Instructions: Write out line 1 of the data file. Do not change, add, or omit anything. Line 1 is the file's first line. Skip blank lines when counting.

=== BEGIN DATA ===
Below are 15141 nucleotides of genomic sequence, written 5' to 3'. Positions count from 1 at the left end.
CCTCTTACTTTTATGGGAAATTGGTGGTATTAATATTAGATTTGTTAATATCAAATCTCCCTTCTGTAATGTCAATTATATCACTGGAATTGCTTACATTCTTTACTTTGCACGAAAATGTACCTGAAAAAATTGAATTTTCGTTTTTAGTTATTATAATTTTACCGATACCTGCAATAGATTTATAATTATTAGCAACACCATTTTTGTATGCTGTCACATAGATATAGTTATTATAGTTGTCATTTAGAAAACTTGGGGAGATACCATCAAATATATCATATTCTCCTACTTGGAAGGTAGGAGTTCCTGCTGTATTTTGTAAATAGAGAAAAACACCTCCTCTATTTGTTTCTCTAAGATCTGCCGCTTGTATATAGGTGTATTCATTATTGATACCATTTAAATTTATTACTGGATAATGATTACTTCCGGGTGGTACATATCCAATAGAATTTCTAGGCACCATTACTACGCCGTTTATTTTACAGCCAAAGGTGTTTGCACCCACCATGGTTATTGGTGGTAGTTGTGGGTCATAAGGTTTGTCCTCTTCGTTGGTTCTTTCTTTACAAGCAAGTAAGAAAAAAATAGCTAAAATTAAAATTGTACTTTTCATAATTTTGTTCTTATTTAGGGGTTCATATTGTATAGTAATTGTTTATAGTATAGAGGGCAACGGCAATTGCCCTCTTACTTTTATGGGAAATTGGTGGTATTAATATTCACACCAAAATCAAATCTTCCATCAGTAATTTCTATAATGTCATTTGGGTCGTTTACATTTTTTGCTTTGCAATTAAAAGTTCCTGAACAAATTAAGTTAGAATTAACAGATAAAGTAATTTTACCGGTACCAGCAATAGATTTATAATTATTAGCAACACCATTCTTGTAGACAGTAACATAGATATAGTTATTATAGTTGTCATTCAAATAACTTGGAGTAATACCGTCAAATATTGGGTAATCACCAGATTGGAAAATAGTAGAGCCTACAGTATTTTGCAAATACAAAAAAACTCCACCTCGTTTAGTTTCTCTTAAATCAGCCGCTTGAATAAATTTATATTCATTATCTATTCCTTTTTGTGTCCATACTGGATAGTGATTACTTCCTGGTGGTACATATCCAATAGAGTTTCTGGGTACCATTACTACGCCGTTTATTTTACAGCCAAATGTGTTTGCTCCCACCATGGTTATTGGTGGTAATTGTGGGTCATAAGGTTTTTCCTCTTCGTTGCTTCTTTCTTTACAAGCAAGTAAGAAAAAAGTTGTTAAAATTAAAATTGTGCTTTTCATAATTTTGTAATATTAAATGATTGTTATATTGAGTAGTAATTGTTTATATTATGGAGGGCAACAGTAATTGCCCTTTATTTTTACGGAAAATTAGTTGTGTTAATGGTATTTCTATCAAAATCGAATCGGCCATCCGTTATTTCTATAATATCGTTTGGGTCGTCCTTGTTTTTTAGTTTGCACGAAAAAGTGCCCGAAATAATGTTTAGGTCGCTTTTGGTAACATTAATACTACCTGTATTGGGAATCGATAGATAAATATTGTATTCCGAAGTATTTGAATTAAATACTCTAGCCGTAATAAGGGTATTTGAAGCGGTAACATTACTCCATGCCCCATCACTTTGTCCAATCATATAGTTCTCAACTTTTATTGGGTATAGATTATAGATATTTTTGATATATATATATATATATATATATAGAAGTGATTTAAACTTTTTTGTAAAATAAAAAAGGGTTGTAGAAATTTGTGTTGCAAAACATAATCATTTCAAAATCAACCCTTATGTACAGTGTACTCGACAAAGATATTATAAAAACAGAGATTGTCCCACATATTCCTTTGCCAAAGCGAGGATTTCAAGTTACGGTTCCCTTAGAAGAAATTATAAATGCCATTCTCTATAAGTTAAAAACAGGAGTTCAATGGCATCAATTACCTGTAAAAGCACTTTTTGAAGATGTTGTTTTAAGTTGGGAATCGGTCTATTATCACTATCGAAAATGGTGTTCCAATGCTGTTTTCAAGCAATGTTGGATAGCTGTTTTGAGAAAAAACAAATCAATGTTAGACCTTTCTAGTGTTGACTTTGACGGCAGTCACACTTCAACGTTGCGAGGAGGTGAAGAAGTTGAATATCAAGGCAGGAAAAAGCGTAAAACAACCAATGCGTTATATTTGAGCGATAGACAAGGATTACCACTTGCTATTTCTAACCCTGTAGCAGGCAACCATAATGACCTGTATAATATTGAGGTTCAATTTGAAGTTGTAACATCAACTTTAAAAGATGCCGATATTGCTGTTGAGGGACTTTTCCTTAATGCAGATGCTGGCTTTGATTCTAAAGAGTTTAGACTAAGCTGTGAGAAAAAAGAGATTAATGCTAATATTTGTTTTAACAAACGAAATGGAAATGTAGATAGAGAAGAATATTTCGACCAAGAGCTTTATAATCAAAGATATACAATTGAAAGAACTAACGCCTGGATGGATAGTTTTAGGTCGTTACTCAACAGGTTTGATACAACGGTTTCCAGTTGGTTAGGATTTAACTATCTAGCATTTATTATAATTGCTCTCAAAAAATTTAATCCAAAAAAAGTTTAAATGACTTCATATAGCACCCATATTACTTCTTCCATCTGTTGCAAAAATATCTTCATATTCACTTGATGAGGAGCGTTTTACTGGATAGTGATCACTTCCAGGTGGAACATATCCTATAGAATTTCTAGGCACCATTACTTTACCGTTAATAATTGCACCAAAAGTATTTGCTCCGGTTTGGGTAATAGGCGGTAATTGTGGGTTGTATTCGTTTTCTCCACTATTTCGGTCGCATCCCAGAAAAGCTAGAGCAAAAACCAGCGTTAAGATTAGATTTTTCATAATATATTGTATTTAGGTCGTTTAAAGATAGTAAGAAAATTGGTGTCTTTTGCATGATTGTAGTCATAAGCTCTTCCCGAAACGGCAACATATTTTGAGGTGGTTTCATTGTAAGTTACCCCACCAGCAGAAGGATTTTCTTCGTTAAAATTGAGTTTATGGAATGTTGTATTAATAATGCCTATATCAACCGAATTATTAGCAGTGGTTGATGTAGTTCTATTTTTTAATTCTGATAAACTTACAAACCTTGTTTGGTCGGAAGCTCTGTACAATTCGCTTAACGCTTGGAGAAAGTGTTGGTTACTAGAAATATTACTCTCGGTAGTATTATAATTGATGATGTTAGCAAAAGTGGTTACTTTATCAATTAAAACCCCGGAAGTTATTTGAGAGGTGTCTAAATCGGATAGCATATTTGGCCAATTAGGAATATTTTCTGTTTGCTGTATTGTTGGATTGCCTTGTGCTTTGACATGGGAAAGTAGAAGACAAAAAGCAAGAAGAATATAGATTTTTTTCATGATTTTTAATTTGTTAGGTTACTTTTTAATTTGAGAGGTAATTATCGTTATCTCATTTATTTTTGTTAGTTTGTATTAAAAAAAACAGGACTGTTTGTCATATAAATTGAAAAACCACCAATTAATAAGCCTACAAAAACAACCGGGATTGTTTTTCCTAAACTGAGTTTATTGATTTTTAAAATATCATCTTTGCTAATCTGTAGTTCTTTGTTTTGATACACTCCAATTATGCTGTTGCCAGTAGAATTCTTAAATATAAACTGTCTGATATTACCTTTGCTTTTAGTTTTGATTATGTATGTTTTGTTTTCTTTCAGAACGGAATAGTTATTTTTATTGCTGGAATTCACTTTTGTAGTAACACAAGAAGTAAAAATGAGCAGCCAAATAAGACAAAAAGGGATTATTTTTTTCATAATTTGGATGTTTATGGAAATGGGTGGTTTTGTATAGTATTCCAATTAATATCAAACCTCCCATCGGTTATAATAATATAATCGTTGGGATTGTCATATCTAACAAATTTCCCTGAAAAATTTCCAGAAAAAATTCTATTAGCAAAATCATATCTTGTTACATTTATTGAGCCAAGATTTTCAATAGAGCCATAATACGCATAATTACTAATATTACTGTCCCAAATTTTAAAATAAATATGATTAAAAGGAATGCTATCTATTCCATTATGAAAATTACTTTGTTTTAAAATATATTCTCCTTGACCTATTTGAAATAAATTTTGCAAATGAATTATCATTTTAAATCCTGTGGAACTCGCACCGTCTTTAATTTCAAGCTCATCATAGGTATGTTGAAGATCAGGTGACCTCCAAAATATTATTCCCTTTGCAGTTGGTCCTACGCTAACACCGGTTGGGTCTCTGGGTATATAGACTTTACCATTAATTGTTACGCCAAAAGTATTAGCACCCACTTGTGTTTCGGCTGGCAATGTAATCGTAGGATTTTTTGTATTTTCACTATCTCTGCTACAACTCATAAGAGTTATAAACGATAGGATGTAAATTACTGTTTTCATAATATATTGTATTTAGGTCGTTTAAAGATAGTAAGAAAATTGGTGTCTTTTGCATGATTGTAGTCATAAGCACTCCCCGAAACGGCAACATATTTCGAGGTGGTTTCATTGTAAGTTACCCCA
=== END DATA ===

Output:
Below are 15141 nucleotides of genomic sequence, written 5' to 3'. Positions count from 1 at the left end.